The security forces intervened this Thursday night in the Place de la Concorde, in the heart of Paris, to disperse thousands of demonstrators protesting against the pension reform near the Chamber of Deputies, confirmed the news agency AFP.
The agents used water cannons after an attempt to damage the works of the ancient Egyptian Obelisk located in the center of the square, according to what was indicated by the police.
Since mid-afternoon, thousands of people have gathered in the square after the government adopted an unpopular reform, which delays the retirement age from 62 to 64, without submitting it to a vote by the deputies.
Police charged and fired tear gas to drive protesters away from the bridge that connects the Plaza de la Concordia with the National Assembly (lower house). At least eight people were detained, according to police.
A good part of the demonstrators left the place around 20:30 (19:30 GMT) towards the adjacent streets.
Several cities in France registered spontaneous demonstrations against the reform promoted by the liberal president Emmanuel Macron.
Likewise, French unions plan another day of strikes and demonstrations against the reform promoted by President Emmanuel Macron. “The united union front continues to demand the withdrawal of the reform and calls another day of strikes and demonstrations for Thursday, March 23,” the head of the hardline CGT union said at a press conference. Catherine Perret.
The Government invoked special constitutional powers on Thursday to promote the questioned reform without a vote in Parliament, where its centrist party does not have an absolute majority.
Macron and his government are facing a real political storm after approval by decree and without a vote in the National Assembly in the absence of a clear majority among the deputies.
The decision, taken after the third meeting of the day at the Elysee, between Macron, his prime minister, Elisabeth Borneand several members of the Executive, opened the way to the announcement of separate motions of censure by the left and the extreme right, as well as requests for the resignation of the head of government.
Borne faced the bad taste of announcing before the plenary session of the National Assembly the Government’s recourse to article 49.3 of the Constitution, which allows a measure to be approved without a parliamentary vote, and which was agreed after a brief extraordinary Council of Ministers.
“You cannot run the risk of playing with the future of pensions, this reform is necessary,” said Borne amid shouts and boos from the opposition, before assuring that his government makes this decision “out of responsibility.”
Borne had to speak between some mockery and the repeated chants of La Marseillaise from the left-wing deputies, who also chanted “resign, resign” to the prime minister, a brief but stormy intervention.
The recourse to 49.3 opens the doors to a possible political crisis, with several calls from the opposition for the resignation of Borne and the rapid announcement of two motions of censure, one by the left and the other by the extreme right.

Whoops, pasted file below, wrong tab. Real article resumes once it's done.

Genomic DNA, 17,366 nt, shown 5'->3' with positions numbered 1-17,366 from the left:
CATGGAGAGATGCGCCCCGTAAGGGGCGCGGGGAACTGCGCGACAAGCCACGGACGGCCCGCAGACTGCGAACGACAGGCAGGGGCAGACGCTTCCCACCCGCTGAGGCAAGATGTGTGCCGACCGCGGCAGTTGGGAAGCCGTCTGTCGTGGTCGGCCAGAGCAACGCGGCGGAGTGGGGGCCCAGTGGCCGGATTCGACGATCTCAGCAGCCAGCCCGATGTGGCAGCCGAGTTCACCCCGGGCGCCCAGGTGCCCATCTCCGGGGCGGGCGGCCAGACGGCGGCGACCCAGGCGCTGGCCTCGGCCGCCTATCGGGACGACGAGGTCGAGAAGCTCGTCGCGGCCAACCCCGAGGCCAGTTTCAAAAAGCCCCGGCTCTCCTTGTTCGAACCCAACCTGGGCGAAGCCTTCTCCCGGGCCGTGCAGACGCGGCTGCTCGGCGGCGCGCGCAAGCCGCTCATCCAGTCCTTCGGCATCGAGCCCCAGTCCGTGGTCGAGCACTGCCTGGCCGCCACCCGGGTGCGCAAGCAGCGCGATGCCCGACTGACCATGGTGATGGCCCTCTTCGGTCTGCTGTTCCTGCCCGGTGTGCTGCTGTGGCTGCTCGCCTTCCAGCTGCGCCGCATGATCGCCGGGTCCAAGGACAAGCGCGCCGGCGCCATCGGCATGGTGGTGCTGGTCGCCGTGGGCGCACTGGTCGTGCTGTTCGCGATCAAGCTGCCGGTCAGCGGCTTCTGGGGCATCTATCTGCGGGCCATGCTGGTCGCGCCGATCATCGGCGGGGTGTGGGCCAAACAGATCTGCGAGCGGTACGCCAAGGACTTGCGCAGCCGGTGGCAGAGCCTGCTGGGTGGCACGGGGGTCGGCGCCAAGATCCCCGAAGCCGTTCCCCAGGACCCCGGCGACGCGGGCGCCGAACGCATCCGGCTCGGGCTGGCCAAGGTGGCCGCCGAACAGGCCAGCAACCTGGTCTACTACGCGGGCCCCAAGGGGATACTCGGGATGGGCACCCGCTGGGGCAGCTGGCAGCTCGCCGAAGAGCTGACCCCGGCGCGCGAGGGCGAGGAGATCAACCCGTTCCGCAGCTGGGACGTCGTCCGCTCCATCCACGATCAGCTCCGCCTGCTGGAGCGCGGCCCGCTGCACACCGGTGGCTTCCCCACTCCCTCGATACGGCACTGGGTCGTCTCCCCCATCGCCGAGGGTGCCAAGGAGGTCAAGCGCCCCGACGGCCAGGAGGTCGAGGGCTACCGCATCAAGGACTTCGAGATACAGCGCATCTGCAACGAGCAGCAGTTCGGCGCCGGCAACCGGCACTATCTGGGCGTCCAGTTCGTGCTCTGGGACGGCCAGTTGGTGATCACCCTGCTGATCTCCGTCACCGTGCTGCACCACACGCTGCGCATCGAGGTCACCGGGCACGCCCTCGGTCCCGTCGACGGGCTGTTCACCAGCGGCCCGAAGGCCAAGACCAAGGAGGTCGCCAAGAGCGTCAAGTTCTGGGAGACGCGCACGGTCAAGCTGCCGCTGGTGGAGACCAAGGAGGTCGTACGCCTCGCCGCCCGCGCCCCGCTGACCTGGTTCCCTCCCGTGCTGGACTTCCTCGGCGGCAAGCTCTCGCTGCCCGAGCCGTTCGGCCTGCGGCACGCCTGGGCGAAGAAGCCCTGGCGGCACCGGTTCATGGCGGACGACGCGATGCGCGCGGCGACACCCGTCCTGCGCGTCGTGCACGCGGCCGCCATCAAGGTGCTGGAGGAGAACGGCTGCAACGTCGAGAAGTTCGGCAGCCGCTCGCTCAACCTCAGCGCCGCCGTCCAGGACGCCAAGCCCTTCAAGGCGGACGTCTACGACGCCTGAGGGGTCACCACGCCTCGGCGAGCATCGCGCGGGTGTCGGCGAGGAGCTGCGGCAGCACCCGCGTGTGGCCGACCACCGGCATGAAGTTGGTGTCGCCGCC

“Borne cannot continue,” the far-right leader clearly stated Marine LePenwho stressed that “a majority of the French” had spoken out against the government’s project.
He also advanced that his group will vote in favor of any motion of no confidence, even if it is from the left, after the Executive’s decision to circumvent the parliamentary vote. “The important thing is not who presents the motion, the important thing is that the government falls,” he stressed.
Le Pen, who considered that the situation is one of a “deep political crisis”, pointed directly to President Macron, since, he said, the pensions reform was the only reform he presented during last year’s electoral campaign.
“A text that does not have a majority in the National Assembly or the support of the people should go to the trash can”said the deputy from the extreme right, who considered that with the recourse to 49.3 the Executive “shows its weakness.”
The left is also preparing a motion of censure, according to the communist leader, Fabien Rousselwho encouraged the mobilization to continue in the streets and insisted on his initiative to request a referendum, for which four million signatures are needed.
“The motion of no confidence is ready, we will try to get it to receive the greatest possible support,” said the communist deputy.
The Senate had approved the reform this morning by a comfortable margin (193 votes in favor and 114 against), but the doubts in an appreciable number of deputies from the Macronista bloc and from the conservative LR party did not make it possible to achieve the necessary number of votes to favor in the Assembly.
Those doubts remained despite the fact that the Government had accepted some changes in its legislative project at the request of LR, with which Borne and his ministers hoped to achieve sufficient support in the Assembly, something that was not finally confirmed.
The chaotic day was framed by new partial strikes in various sectors (railway, energy or air traffic controllers), while the garbage collection in half of Paris is already on its tenth day of strike.
(With information from AFP and EFE)
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